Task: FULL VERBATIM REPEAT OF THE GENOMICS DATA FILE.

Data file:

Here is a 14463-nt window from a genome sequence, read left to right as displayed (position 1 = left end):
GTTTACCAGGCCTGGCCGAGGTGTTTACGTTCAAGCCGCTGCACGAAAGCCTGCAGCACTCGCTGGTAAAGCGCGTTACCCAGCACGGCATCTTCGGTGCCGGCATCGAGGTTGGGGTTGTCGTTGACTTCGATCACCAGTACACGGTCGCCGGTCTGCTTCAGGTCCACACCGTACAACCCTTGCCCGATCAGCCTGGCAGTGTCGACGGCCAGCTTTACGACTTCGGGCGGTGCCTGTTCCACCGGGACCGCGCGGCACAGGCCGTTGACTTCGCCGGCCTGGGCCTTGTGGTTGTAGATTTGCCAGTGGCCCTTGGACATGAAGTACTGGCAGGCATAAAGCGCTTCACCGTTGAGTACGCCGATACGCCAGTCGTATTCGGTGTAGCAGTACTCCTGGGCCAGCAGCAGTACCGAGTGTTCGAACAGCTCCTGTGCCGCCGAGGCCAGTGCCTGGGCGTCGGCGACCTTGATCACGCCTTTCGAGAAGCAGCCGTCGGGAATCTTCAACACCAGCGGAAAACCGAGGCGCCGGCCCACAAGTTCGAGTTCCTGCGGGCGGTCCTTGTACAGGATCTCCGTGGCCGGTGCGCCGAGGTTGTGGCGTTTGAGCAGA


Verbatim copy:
Here is a 14463-nt window from a genome sequence, read left to right as displayed (position 1 = left end):
GTTTACCAGGCCTGGCCGAGGTGTTTACGTTCAAGCCGCTGCACGAAAGCCTGCAGCACTCGCTGGTAAAGCGCGTTACCCAGCACGGCATCTTCGGTGCCGGCATCGAGGTTGGGGTTGTCGTTGACTTCGATCACCAGTACACGGTCGCCGGTCTGCTTCAGGTCCACACCGTACAACCCTTGCCCGATCAGCCTGGCAGTGTCGACGGCCAGCTTTACGACTTCGGGCGGTGCCTGTTCCACCGGGACCGCGCGGCACAGGCCGTTGACTTCGCCGGCCTGGGCCTTGTGGTTGTAGATTTGCCAGTGGCCCTTGGACATGAAGTACTGGCAGGCATAAAGCGCTTCACCGTTGAGTACGCCGATACGCCAGTCGTATTCGGTGTAGCAGTACTCCTGGGCCAGCAGCAGTACCGAGTGTTCGAACAGCTCCTGTGCCGCCGAGGCCAGTGCCTGGGCGTCGGCGACCTTGATCACGCCTTTCGAGAAGCAGCCGTCGGGAATCTTCAACACCAGCGGAAAACCGAGGCGCCGGCCCACAAGTTCGAGTTCCTGCGGGCGGTCCTTGTACAGGATCTCCGTGGCCGGTGCGCCGAGGTTGTGGCGTTTGAGCAGA